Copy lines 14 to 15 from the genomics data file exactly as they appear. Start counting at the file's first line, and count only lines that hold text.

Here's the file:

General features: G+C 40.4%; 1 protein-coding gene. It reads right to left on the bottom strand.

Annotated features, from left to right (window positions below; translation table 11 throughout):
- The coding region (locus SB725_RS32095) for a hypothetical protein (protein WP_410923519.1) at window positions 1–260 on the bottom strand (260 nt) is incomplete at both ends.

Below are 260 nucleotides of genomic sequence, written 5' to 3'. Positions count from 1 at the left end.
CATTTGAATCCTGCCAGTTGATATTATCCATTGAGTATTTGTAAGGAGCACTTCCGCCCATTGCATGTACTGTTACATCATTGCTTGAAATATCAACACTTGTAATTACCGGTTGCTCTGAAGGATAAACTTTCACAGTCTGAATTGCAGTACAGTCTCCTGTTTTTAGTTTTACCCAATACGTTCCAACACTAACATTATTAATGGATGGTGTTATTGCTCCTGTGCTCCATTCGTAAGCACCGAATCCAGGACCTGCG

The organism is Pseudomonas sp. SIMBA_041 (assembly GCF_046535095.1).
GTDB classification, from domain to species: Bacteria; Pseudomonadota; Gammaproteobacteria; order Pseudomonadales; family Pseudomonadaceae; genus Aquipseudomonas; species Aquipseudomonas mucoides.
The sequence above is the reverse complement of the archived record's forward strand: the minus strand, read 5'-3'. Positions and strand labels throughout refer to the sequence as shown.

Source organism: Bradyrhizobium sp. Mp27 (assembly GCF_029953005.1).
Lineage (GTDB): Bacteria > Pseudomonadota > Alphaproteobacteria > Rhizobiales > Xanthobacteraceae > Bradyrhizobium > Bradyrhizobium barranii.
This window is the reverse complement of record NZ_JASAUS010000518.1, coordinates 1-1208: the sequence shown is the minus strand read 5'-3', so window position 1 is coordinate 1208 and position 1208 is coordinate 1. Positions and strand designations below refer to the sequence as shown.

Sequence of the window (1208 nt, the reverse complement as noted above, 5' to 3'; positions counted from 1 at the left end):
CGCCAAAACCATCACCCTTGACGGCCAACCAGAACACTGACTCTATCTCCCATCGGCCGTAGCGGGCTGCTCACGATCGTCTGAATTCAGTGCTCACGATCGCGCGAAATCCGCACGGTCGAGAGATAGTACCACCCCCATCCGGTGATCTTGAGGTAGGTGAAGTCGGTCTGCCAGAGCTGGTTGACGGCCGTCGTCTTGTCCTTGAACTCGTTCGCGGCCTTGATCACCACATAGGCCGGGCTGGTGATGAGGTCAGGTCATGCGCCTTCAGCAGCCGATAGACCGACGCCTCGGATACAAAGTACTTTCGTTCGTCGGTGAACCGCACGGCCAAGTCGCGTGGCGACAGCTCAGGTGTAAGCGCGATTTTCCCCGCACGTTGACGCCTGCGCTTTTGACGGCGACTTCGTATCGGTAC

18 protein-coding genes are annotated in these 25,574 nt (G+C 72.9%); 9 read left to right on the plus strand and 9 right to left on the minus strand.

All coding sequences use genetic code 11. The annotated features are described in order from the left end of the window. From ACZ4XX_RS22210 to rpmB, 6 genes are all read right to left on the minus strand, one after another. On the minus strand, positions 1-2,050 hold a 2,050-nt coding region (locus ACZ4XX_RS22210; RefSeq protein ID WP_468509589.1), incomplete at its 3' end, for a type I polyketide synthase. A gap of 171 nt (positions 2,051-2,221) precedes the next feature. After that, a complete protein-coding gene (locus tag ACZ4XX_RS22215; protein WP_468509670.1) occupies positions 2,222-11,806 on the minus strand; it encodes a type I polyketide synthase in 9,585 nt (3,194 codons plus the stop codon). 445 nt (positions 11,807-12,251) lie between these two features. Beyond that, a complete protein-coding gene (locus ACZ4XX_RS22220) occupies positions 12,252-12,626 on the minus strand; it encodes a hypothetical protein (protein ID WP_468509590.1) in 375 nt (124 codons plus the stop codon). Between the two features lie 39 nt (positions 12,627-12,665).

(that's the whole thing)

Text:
18 protein-coding genes are annotated in these 25,574 nt (G+C 72.9%); 9 read left to right on the plus strand and 9 right to left on the minus strand.

All coding sequences use genetic code 11. The annotated features are described in order from the left end of the window. From ACZ4XX_RS22210 to rpmB, 6 genes are all read right to left on the minus strand, one after another. On the minus strand, positions 1-2,050 hold a 2,050-nt coding region (locus ACZ4XX_RS22210; RefSeq protein ID WP_468509589.1), incomplete at its 3' end, for a type I polyketide synthase. A gap of 171 nt (positions 2,051-2,221) precedes the next feature. After that, a complete protein-coding gene (locus tag ACZ4XX_RS22215; protein WP_468509670.1) occupies positions 2,222-11,806 on the minus strand; it encodes a type I polyketide synthase in 9,585 nt (3,194 codons plus the stop codon). 445 nt (positions 11,807-12,251) lie between these two features. Beyond that, a complete protein-coding gene (locus ACZ4XX_RS22220) occupies positions 12,252-12,626 on the minus strand; it encodes a hypothetical protein (protein ID WP_468509590.1) in 375 nt (124 codons plus the stop codon). Between the two features lie 39 nt (positions 12,627-12,665).